And by spectacle, how about seeing Morpheus (Laurence Fishburne) take a sword to rip a car’s tires in a half, and then switch to a machine gun to blow it up? Now, that’s real spectacle, and the almost twenty-five (!) minute-long fight at The Merovingian (Lambert Wilson)’s house, which turns into an insanely good freeway chase, has some of the best action build-up ever put to film. No hyperbole, but it immediately gets your blood pumping as bodies (literally) fly in a ballet-like fashion, until the highway chase quite literally throws everything at us in terms of CGI spectacle. Neo, Trinity (Carrie-Anne Moss), and Morpheus chase the Keymaker, while The Merovingian’s bodyguards are looking for him. If that wasn’t a bit chaotic, Agent Smith’s right-hand man lands on a car and joins a fight scene that blends gunplay, Wuxia, one-on-one fighting, and multiple foot/car chases. No other movie has been able to successfully mesh these types of action like The Matrix Reloaded, in a way that’s not only insanely cool to watch, but also understands exactly when to switch to a different action style, as opposed to simply throwing them on a wall and see what sticks.
Now, the movie does contain its share of issues when it comes to plotting (it’s a bit hard to figure out exactly what the movie’s about, as it keeps piling on exposition dump after exposition dump) and the scene between Neo and The Architect (Helmut Bakaitis) was supposed to pull back the curtain and give us “all the answers” pertaining to The Matrix, but The Architect’s thesaurus of overcomplicated words made the scene ridiculous. But when the entirety of the movie is 138 minutes of spectacle, does the plot really matter? When so much of the movie blows your mind over and over and over again with some of the most dazzling CGI visual effects that have even been seen by a human being, it becomes too easy to forget the bad, because the good (or, in this case, the amazing) outshines it so much.
The Matrix Reloaded is the epitome of cool. The coolest-looking characters do the coolest-looking things inside the coolest-looking action sequences designed to make anyone’s jaw drop for 138 successive minutes. The adrenaline never stops, Keanu Reeves looks effortlessly badass, and Laurence Fishburne’s Morpheus gets the best whoa (!) moment of this entire picture. With The Matrix Resurrections now playing in theatres and streaming on HBO Max, which “designs” a new version of The Matrix, with rougher action than the sleekness of this installment, it’s even more incredible to see how Lana Wachowski’s filmmaking style has evolved from Reloaded to Resurrections in a way that feels perfectly natural.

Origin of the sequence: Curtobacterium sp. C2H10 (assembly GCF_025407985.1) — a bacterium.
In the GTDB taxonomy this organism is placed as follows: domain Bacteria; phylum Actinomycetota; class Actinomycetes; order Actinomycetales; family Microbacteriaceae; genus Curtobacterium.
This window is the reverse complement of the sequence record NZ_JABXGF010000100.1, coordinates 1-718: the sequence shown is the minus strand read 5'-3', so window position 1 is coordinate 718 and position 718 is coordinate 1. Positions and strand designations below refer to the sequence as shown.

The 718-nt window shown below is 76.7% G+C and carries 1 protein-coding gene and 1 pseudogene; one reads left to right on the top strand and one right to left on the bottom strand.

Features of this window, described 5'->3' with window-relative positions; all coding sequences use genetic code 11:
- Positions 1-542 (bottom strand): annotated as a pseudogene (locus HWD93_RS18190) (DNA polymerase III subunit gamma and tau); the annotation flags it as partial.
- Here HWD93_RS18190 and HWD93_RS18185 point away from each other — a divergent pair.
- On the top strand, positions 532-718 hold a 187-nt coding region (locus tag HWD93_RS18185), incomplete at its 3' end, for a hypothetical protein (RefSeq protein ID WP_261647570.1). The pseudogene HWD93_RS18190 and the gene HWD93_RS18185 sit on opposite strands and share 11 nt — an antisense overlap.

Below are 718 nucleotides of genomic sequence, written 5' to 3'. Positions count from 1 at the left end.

While Reloaded is wild in its action, Resurrections is more off-kilter in its scathing indictment on the current state of movies, while never being afraid of creating a whole new different style of action that the previous three films couldn’t achieve. The Wachowski Sisters have had their share of misses in the past, but their films have continuously pushed the boundaries of how a mega-sized blockbuster should look and feel. The Matrix Reloaded looks absolutely spectacular, and feels like Lana and Lilly Wachowski’s collective hearts and souls were poured into every single frame of this movie. You can feel the passion they both have for action cinema and pay tribute to it in a way that not only demonstrates how far action movies have gotten but celebrates the advancement of digital technology to amplify and refine action, something that was never possible until the day The Matrix Reloaded came out. The Matrix introduced the world with the technology to improve action films, but The Matrix Reloaded demonstrated that idea further. Sure, if you choose to focus on the plot, you may find it “bad”, but if you choose to focus on virtually everything else, it’s one of the best sci-fi/action films ever made, and the best Matrix movie ever. Which pill would you choose?
The Matrix Reloaded was released worldwide on May 15, 2003 and is now available to watch on digital and on demand. Read our review of The Matrix Resurrections.